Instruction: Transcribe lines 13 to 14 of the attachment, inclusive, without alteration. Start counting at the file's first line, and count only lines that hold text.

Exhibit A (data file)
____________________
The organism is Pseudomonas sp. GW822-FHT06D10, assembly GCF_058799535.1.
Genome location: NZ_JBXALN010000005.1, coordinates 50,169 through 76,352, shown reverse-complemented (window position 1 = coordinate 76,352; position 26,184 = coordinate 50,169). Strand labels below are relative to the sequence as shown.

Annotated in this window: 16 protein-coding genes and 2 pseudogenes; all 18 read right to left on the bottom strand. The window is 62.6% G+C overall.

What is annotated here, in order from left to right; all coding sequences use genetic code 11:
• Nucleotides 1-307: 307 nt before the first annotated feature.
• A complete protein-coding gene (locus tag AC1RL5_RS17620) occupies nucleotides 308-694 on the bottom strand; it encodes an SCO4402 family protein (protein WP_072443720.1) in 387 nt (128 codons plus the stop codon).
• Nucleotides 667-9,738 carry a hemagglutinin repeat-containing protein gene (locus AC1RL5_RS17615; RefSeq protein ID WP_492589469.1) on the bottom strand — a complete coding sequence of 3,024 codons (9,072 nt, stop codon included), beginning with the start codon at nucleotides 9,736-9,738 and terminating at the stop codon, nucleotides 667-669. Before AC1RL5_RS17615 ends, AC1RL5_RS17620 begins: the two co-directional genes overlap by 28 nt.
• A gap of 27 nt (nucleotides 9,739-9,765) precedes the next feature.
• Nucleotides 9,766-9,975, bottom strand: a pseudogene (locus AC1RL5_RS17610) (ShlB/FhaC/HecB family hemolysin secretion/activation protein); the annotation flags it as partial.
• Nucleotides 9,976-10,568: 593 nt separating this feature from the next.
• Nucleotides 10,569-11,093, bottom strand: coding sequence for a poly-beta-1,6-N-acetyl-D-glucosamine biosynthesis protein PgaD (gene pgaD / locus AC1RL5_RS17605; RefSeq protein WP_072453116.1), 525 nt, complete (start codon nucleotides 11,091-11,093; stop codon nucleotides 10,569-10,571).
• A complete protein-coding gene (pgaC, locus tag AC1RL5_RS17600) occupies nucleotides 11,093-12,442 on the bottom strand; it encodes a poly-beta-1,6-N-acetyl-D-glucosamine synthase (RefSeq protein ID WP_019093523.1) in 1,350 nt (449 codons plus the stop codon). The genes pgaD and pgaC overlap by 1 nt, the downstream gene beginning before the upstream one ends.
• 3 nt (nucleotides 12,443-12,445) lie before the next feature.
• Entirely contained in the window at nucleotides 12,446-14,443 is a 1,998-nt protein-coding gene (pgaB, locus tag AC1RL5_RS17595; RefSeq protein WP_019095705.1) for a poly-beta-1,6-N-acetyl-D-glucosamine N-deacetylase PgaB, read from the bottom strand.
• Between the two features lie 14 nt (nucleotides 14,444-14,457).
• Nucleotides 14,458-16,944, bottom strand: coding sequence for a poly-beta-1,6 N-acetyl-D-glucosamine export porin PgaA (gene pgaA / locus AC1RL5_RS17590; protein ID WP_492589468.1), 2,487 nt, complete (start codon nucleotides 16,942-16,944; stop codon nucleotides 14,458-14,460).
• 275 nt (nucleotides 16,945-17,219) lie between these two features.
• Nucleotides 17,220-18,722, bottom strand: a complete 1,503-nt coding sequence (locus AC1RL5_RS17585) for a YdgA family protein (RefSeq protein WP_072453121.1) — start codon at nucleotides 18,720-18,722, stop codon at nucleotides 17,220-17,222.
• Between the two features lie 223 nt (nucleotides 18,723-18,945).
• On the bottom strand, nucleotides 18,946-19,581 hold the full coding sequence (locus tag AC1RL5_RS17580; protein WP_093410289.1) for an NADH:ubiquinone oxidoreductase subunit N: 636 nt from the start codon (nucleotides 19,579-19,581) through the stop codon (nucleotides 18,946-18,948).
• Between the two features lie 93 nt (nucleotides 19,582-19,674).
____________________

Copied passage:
• 3 nt (nucleotides 12,443-12,445) lie before the next feature.
• Entirely contained in the window at nucleotides 12,446-14,443 is a 1,998-nt protein-coding gene (pgaB, locus tag AC1RL5_RS17595; RefSeq protein WP_019095705.1) for a poly-beta-1,6-N-acetyl-D-glucosamine N-deacetylase PgaB, read from the bottom strand.